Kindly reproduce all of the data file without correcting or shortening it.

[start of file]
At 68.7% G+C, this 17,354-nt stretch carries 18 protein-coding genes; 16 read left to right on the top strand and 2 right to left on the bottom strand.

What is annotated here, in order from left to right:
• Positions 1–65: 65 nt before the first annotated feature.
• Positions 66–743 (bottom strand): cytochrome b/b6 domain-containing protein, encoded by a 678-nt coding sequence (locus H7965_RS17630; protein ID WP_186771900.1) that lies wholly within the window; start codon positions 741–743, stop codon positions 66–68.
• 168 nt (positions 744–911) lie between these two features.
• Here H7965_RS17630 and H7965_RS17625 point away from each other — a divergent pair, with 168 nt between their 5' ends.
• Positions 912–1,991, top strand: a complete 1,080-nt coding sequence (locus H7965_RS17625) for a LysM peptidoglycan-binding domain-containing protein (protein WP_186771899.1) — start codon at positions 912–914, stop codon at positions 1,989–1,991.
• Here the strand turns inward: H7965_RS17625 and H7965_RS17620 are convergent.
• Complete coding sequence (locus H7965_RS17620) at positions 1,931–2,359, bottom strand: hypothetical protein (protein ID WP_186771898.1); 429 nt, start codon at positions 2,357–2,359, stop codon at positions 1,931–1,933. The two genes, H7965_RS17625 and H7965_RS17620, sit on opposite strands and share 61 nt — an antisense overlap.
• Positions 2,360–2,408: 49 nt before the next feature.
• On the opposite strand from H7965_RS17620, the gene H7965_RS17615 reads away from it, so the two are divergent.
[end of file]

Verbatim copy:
At 68.7% G+C, this 17,354-nt stretch carries 18 protein-coding genes; 16 read left to right on the top strand and 2 right to left on the bottom strand.

What is annotated here, in order from left to right:
• Positions 1–65: 65 nt before the first annotated feature.
• Positions 66–743 (bottom strand): cytochrome b/b6 domain-containing protein, encoded by a 678-nt coding sequence (locus H7965_RS17630; protein ID WP_186771900.1) that lies wholly within the window; start codon positions 741–743, stop codon positions 66–68.
• 168 nt (positions 744–911) lie between these two features.
• Here H7965_RS17630 and H7965_RS17625 point away from each other — a divergent pair, with 168 nt between their 5' ends.
• Positions 912–1,991, top strand: a complete 1,080-nt coding sequence (locus H7965_RS17625) for a LysM peptidoglycan-binding domain-containing protein (protein WP_186771899.1) — start codon at positions 912–914, stop codon at positions 1,989–1,991.
• Here the strand turns inward: H7965_RS17625 and H7965_RS17620 are convergent.
• Complete coding sequence (locus H7965_RS17620) at positions 1,931–2,359, bottom strand: hypothetical protein (protein ID WP_186771898.1); 429 nt, start codon at positions 2,357–2,359, stop codon at positions 1,931–1,933. The two genes, H7965_RS17625 and H7965_RS17620, sit on opposite strands and share 61 nt — an antisense overlap.
• Positions 2,360–2,408: 49 nt before the next feature.
• On the opposite strand from H7965_RS17620, the gene H7965_RS17615 reads away from it, so the two are divergent.